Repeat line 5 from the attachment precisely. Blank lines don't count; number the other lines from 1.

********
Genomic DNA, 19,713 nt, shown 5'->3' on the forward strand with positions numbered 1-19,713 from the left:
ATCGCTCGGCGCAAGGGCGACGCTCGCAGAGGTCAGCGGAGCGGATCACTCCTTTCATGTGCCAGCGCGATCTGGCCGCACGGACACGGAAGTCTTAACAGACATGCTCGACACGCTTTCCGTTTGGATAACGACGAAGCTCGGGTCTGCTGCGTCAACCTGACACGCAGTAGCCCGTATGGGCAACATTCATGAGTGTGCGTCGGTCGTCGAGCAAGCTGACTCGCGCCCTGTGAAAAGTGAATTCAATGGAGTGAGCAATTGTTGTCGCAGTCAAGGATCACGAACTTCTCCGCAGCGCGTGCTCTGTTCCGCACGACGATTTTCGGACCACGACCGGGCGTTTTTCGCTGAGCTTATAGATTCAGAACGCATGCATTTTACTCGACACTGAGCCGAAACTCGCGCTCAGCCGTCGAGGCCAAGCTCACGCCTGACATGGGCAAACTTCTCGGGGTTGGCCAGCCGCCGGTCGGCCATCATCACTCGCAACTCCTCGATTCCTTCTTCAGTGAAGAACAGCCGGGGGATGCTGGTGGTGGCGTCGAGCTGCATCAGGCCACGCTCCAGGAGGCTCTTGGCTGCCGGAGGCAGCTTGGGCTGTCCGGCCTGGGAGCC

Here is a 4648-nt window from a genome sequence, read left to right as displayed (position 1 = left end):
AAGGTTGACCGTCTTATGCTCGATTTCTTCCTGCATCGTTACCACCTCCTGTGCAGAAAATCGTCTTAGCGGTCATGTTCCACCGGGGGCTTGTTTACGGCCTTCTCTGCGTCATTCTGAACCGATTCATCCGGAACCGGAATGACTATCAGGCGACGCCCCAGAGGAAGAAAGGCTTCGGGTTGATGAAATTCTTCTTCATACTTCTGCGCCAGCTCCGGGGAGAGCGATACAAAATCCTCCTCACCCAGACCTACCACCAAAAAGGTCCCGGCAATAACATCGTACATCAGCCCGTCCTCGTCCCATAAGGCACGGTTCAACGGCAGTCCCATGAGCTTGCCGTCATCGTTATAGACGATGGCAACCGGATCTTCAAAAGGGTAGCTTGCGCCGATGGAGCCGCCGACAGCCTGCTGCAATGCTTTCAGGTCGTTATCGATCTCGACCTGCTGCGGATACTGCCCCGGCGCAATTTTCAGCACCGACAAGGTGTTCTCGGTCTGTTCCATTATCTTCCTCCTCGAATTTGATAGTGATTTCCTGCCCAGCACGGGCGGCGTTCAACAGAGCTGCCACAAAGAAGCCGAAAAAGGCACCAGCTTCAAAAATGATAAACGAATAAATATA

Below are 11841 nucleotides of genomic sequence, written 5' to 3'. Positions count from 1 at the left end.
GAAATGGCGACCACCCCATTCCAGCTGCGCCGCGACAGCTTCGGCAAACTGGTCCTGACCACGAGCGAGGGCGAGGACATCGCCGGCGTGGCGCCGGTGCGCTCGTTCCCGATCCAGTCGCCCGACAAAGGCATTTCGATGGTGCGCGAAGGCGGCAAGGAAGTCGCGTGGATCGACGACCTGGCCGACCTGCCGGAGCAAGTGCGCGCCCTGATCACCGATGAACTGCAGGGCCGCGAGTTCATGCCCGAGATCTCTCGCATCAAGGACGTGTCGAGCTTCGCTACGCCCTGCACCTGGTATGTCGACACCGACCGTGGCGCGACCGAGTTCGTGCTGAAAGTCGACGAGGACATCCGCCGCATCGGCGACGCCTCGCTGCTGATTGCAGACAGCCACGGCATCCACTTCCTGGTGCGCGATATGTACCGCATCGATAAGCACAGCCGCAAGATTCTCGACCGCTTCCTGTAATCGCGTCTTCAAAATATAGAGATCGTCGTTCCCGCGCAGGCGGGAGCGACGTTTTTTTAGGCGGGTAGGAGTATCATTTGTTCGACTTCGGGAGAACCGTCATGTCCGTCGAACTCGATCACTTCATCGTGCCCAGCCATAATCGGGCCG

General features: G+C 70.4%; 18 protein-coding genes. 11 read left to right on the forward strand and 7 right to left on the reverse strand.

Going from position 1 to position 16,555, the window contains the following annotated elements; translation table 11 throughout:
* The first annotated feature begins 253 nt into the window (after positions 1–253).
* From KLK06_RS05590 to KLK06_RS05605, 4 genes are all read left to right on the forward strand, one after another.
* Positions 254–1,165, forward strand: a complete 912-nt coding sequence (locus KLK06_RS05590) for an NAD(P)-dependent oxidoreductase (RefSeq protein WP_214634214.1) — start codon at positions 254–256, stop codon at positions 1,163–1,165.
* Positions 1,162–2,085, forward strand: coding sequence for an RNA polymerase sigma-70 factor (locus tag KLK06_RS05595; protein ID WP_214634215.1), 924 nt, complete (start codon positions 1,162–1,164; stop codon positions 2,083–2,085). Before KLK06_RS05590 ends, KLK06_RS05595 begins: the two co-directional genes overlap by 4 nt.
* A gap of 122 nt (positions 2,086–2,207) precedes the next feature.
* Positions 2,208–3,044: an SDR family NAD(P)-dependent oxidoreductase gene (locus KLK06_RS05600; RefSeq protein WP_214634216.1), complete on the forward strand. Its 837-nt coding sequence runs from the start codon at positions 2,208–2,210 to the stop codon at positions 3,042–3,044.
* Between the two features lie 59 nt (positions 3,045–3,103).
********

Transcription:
Below are 11841 nucleotides of genomic sequence, written 5' to 3'. Positions count from 1 at the left end.